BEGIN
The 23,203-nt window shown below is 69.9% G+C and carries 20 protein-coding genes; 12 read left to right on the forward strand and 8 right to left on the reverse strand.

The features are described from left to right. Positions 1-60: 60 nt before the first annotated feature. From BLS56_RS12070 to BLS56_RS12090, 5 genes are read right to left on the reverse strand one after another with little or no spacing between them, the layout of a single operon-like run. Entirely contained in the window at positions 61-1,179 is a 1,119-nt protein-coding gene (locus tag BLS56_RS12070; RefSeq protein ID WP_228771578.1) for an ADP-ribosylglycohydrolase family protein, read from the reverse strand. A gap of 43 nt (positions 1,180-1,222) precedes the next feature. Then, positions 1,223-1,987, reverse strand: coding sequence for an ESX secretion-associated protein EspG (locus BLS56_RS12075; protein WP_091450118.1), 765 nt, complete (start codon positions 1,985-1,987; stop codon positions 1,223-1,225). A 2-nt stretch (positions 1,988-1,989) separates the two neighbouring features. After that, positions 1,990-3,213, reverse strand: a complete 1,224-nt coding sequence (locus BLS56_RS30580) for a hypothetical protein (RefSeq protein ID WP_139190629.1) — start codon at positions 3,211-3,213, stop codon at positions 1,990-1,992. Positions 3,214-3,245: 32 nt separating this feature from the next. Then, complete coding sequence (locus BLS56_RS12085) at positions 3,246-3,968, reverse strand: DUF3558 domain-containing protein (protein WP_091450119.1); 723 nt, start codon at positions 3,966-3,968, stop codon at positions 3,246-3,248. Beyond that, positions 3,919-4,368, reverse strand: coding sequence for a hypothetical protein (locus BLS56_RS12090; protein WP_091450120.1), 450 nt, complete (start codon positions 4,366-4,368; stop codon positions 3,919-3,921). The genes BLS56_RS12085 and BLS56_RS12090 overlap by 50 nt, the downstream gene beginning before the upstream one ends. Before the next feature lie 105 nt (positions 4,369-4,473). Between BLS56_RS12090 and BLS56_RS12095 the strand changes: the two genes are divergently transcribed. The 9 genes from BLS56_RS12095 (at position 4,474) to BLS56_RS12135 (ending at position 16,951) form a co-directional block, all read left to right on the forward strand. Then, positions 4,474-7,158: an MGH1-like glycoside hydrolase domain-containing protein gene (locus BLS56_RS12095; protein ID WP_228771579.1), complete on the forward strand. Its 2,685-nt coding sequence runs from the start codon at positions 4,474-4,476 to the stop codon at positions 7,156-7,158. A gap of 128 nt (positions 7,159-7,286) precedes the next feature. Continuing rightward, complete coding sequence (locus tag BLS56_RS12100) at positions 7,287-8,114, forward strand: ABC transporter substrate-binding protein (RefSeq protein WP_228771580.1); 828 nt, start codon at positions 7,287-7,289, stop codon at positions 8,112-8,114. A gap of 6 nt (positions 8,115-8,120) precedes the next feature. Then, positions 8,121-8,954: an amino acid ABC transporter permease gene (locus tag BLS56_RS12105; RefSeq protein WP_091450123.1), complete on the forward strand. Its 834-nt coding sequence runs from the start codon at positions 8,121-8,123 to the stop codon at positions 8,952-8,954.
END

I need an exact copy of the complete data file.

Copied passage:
The 23,203-nt window shown below is 69.9% G+C and carries 20 protein-coding genes; 12 read left to right on the forward strand and 8 right to left on the reverse strand.

The features are described from left to right. Positions 1-60: 60 nt before the first annotated feature. From BLS56_RS12070 to BLS56_RS12090, 5 genes are read right to left on the reverse strand one after another with little or no spacing between them, the layout of a single operon-like run. Entirely contained in the window at positions 61-1,179 is a 1,119-nt protein-coding gene (locus tag BLS56_RS12070; RefSeq protein ID WP_228771578.1) for an ADP-ribosylglycohydrolase family protein, read from the reverse strand. A gap of 43 nt (positions 1,180-1,222) precedes the next feature. Then, positions 1,223-1,987, reverse strand: coding sequence for an ESX secretion-associated protein EspG (locus BLS56_RS12075; protein WP_091450118.1), 765 nt, complete (start codon positions 1,985-1,987; stop codon positions 1,223-1,225). A 2-nt stretch (positions 1,988-1,989) separates the two neighbouring features. After that, positions 1,990-3,213, reverse strand: a complete 1,224-nt coding sequence (locus BLS56_RS30580) for a hypothetical protein (RefSeq protein ID WP_139190629.1) — start codon at positions 3,211-3,213, stop codon at positions 1,990-1,992. Positions 3,214-3,245: 32 nt separating this feature from the next. Then, complete coding sequence (locus BLS56_RS12085) at positions 3,246-3,968, reverse strand: DUF3558 domain-containing protein (protein WP_091450119.1); 723 nt, start codon at positions 3,966-3,968, stop codon at positions 3,246-3,248. Beyond that, positions 3,919-4,368, reverse strand: coding sequence for a hypothetical protein (locus BLS56_RS12090; protein WP_091450120.1), 450 nt, complete (start codon positions 4,366-4,368; stop codon positions 3,919-3,921). The genes BLS56_RS12085 and BLS56_RS12090 overlap by 50 nt, the downstream gene beginning before the upstream one ends. Before the next feature lie 105 nt (positions 4,369-4,473). Between BLS56_RS12090 and BLS56_RS12095 the strand changes: the two genes are divergently transcribed. The 9 genes from BLS56_RS12095 (at position 4,474) to BLS56_RS12135 (ending at position 16,951) form a co-directional block, all read left to right on the forward strand. Then, positions 4,474-7,158: an MGH1-like glycoside hydrolase domain-containing protein gene (locus BLS56_RS12095; protein ID WP_228771579.1), complete on the forward strand. Its 2,685-nt coding sequence runs from the start codon at positions 4,474-4,476 to the stop codon at positions 7,156-7,158. A gap of 128 nt (positions 7,159-7,286) precedes the next feature. Continuing rightward, complete coding sequence (locus tag BLS56_RS12100) at positions 7,287-8,114, forward strand: ABC transporter substrate-binding protein (RefSeq protein WP_228771580.1); 828 nt, start codon at positions 7,287-7,289, stop codon at positions 8,112-8,114. A gap of 6 nt (positions 8,115-8,120) precedes the next feature. Then, positions 8,121-8,954: an amino acid ABC transporter permease gene (locus tag BLS56_RS12105; RefSeq protein WP_091450123.1), complete on the forward strand. Its 834-nt coding sequence runs from the start codon at positions 8,121-8,123 to the stop codon at positions 8,952-8,954.